One of the things I’ve noticed in the past several years is that jurors, generally speaking, are more receptive to the concept of punitive damages. I’ve found this to be true even in conservative jurisdictions. I think the reason is that most jurors have heard about corruption cases where people have cheated other people out of money. I bring up examples like Bernie Madoff, Charles Keating, Jeffrey Skilling, and Enron to get jurors thinking about it. Examples like these bring up the notion that sometimes greed causes people and/or corporations to do bad things, and in the process, to cause harm to others. Even the most conservative juror will agree that intentional misconduct should be punished.
In a bad-faith case, the purpose of punitive damage is to punish and deter dishonest conduct. Ultimately, the goal in voir dire is to have jurors who are open to awarding punitive damages if they find the evidence establishes intentional misconduct. The jury should also understand that the purpose of punitive damages is not to compensate, but to punish and deter.
Cross examination of the adjusters
The most important evidence you can develop in a bad-faith trial is during the cross examination of the claims adjusters. In a bad-faith trial arising out of the duty to settle, how you handle the cross examination of the adjuster will depend in large part on why the insurer decided not to settle the underlying case. There are really just two reasons insurers refuse to settle: First, because the carrier believed there was no coverage; second, the carrier believed the underlying case just wasn’t worth the full policy limit.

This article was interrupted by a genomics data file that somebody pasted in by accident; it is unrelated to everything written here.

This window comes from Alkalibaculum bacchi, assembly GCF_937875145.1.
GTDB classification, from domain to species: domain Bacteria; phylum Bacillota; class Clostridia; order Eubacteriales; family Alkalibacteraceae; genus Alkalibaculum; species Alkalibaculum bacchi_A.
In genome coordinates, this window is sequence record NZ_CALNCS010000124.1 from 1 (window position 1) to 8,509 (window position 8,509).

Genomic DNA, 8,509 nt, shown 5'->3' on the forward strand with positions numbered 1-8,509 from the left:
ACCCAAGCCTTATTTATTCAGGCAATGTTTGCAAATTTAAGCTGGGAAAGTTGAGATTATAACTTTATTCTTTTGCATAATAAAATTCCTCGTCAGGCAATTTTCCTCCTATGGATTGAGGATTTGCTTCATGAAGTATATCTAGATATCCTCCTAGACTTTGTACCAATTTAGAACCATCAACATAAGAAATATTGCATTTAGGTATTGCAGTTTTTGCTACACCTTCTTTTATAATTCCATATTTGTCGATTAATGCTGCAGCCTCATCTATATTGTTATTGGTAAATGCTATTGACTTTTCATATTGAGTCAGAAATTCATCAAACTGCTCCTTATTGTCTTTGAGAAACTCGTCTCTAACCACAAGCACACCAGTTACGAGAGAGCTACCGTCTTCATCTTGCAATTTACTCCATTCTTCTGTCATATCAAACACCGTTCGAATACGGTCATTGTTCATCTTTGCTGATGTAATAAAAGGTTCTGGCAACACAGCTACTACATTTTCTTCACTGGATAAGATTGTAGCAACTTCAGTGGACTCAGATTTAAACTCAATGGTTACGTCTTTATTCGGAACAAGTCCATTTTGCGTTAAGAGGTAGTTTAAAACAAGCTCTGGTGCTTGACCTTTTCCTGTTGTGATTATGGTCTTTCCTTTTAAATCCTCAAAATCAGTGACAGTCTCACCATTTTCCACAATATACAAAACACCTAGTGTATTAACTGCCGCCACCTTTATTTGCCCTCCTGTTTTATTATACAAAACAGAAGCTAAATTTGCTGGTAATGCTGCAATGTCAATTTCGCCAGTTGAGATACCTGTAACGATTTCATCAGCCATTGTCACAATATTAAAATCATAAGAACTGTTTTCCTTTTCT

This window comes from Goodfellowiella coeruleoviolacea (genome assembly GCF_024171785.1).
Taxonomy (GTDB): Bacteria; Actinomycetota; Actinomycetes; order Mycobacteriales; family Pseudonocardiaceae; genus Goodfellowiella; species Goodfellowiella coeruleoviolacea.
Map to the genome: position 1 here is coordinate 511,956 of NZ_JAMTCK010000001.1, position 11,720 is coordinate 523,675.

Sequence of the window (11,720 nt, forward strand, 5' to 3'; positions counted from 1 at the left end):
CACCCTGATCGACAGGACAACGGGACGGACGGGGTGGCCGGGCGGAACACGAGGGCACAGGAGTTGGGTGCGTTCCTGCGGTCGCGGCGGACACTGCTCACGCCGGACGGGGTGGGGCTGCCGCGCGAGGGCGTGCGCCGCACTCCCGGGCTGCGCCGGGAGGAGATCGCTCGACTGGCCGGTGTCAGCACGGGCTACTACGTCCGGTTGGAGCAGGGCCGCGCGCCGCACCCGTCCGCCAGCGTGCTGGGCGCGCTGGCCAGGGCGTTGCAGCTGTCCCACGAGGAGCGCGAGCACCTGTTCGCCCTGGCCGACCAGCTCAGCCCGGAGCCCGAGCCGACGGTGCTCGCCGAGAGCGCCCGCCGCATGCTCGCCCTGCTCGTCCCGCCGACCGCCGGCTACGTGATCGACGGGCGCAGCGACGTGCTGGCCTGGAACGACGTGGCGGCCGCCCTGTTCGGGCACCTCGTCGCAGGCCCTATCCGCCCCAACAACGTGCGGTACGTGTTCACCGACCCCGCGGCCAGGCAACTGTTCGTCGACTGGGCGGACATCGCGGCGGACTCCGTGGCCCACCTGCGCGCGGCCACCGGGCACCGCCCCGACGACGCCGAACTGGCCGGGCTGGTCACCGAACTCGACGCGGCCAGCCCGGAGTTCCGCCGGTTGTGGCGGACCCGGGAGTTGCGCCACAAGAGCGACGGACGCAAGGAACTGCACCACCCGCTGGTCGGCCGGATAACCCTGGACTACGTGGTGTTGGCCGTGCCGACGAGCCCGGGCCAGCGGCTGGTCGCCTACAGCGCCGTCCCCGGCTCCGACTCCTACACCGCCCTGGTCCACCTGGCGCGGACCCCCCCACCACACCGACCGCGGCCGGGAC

Failure to settle because of a coverage dispute
In some cases, an insurer’s decision not to settle is based on its belief that there is no coverage under the policy. In other words, the carrier takes the position that the claim may be worth more than the policy limit, but that there is no coverage available under the policy. In such cases, it is important to note that the Supreme Court in both Comunale and Johansen v. California State Automobile Association Inter-Insurance Bureau (1975) 15 Cal.3d 9, specifically addressed the issue of considering a carrier’s “good faith” decision to not settle based on non-coverage. In both cases the court concluded such considerations were irrelevant. As the court stated in Johansen: